Much Ado About Shakespeare’s Comedy

Who would you expect to direct the better Shakespeare film: Kenneth Branagh or Joss Whedon? Sounds like a stupid question. Branagh is our generation’s Laurence Olivier – the man who turns the bard into flesh and blood. Whedon makes sci-fi and runs a production company called Mutant Enemy Productions. Yet Whedon’s film of Much Ado About Nothing, made in 2012, easily outdoes Branagh’s 1993 movie.

Much Ado is my favorite Shakespeare comedy, and both films will bring you a wonderful evening of mirth and laughter. Benedick and Beatrice hate each other, but that’s only because they don’t realize that they love each other. There’s another loving couple: Claudio and Hero, these two know they love each other, but the evil Don John sets out to destroy their bliss.

Branagh shot the movie in a lovely Italian estate filled with very happy people. The clothes and props suggest a non-specific past. Whedon strips his visuals down to the bare essentials. Everyone wears modern clothes and uses smartphones. Whedon shot the film in black and white, mostly in his Southern California mansion. The lack of spectacle encourages us to concentrate on the language, actors, story, and the verbal and visual comedy.

Branagh cast himself as Benedick, and his-then wife Emma Thompson as Beatrice. Whedon, on the other hand, cast Alexis Denisof and Amy Acker as Benedick and Beatrice. Acker does a wonderfully physical job as Beatrice, listening in on a conversation that she thinks she’s not supposed to hear. She hides behind everything that might be in the kitchen and even falls down a staircase. Alexis Denisof’s Benedick shows off his healthy body while trying to be matter of fact.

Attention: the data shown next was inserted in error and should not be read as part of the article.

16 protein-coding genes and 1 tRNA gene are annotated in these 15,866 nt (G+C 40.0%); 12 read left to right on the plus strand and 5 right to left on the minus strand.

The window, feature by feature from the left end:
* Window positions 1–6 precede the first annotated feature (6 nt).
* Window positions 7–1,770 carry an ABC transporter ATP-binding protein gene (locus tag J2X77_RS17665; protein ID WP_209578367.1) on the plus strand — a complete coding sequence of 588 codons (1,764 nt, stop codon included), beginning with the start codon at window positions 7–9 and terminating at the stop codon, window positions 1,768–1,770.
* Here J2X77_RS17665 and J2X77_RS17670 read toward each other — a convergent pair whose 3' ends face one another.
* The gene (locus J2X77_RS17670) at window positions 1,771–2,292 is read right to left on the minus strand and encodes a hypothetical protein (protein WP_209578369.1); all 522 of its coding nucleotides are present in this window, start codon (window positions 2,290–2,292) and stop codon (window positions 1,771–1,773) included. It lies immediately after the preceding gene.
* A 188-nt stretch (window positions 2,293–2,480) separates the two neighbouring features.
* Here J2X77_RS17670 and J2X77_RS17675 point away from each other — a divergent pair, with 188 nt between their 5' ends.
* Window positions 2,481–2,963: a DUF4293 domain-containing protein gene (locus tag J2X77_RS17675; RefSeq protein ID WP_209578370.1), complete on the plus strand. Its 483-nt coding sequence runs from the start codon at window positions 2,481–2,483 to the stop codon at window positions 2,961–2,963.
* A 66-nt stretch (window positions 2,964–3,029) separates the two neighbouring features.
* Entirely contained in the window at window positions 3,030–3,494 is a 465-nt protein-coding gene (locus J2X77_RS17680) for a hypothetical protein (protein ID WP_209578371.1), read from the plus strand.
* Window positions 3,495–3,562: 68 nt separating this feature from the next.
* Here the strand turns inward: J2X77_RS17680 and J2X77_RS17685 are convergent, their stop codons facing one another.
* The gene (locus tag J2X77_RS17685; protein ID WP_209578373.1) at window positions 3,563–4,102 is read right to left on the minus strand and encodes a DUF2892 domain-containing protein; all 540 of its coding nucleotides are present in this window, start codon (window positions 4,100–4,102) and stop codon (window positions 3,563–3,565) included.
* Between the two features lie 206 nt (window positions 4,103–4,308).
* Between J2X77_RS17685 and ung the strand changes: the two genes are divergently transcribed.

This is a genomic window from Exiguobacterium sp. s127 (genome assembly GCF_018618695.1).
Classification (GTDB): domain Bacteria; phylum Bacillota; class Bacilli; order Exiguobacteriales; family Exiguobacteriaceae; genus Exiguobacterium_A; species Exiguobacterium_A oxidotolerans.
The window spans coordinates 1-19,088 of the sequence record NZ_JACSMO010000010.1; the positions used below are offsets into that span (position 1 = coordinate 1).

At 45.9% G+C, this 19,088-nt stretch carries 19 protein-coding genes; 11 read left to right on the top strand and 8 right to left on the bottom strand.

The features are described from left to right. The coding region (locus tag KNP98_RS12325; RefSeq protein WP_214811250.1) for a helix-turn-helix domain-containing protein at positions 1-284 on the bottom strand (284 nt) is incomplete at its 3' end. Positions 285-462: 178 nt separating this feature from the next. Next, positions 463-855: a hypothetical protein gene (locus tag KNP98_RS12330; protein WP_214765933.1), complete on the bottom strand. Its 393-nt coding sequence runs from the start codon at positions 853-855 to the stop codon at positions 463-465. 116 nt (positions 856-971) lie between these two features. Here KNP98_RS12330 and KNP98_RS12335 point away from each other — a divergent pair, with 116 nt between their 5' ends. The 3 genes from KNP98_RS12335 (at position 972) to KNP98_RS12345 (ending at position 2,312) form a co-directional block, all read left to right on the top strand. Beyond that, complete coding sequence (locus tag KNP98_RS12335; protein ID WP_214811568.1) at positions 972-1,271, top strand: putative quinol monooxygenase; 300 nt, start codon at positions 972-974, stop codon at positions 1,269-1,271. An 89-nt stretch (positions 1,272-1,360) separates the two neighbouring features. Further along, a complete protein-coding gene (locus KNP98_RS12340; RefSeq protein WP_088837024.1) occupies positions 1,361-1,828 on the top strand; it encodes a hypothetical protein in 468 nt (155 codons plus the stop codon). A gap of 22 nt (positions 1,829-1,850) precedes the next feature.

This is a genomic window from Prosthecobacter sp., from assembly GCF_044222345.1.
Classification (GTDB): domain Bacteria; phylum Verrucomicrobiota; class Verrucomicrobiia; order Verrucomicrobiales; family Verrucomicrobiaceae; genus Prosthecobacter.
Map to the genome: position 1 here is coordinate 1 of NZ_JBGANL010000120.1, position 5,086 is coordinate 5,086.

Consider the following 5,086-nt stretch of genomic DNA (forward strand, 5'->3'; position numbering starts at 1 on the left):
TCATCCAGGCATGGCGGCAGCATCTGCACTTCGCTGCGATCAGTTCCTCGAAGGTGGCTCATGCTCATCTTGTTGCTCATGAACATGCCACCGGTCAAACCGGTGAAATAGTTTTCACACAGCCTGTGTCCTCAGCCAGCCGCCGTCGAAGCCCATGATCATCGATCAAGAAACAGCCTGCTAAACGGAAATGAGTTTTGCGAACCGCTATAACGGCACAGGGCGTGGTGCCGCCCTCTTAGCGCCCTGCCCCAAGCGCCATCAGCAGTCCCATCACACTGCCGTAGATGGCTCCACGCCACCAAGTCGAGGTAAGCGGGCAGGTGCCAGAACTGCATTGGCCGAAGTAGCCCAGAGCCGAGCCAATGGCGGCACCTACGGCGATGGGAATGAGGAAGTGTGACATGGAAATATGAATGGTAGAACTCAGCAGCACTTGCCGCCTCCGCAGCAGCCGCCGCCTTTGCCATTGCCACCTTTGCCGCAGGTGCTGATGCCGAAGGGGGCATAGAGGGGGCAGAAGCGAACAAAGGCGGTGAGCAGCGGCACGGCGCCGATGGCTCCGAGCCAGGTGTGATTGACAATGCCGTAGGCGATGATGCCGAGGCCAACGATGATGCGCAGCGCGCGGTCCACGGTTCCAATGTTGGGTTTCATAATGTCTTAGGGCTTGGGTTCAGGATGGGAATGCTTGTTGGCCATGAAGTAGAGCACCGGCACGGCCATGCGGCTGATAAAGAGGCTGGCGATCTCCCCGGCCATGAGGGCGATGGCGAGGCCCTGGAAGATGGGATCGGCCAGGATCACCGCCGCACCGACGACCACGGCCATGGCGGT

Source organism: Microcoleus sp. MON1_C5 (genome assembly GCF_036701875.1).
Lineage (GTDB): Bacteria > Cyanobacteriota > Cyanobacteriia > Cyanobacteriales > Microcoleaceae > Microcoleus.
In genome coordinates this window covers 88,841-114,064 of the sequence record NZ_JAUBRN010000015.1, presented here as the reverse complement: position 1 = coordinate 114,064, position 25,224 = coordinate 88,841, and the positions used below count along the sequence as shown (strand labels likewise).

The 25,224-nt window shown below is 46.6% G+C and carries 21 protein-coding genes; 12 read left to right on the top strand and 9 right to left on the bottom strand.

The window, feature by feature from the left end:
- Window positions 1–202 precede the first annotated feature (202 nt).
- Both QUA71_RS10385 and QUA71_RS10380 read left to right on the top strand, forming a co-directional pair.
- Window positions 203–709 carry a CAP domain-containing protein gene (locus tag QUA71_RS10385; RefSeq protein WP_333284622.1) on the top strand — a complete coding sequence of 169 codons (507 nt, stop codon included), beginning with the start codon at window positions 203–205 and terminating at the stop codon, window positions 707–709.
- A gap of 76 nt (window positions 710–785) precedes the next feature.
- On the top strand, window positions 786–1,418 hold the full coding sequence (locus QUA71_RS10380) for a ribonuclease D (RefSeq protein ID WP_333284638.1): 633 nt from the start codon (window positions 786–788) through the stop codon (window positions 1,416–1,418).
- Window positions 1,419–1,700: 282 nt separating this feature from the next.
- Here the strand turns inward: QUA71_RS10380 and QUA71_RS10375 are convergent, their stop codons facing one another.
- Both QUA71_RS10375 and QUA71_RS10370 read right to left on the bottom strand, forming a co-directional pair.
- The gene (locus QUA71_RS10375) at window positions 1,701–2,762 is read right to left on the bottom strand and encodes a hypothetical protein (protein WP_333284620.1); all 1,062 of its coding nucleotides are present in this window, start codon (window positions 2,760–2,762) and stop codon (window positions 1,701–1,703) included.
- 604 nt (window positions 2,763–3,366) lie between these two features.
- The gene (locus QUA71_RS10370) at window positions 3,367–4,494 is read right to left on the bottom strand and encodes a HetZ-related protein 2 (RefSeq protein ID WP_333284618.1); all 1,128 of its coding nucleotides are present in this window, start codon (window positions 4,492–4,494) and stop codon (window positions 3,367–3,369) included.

And that brings us to one of Shakespeare’s greatest clowns: Dogberry. He’s a bureaucrat, a policeman, a judge, and an idiot. He believes he’s very important. Yet he saves the day…without really understanding how. More than anything else, the very different performances of Dogberry in these two films show that Whedon knew better about comedy.

In the Branagh version, Michael Keaton’s Dogberry is awful. He chews the scenery. He doesn’t seem to be a human being. He pretends he’s on a horse as if he’s in Monty Python and the Holy Grail. Whenever he’s on screen, it’s like squeaking fingernails on a chalkboard.

Whedon found a brilliant Dogberry in Nathan Fillion (the star of Whedon’s Serenity). He’s mostly calm, and usually wrong. He wears two gun holsters and a suit that’s a little too small – as if he recently gained a few pounds. He’s human, and hilarious.

Both the Whedon and Branagh Much Ado versions are worth watching. But if you can only watch one of these, pick the one in black and white.

By the way, there’s another Much Ado About Nothing coming in theaters soon. It’s a video recording of a stage performance from the National Theatre Live. I don’t know much about it.

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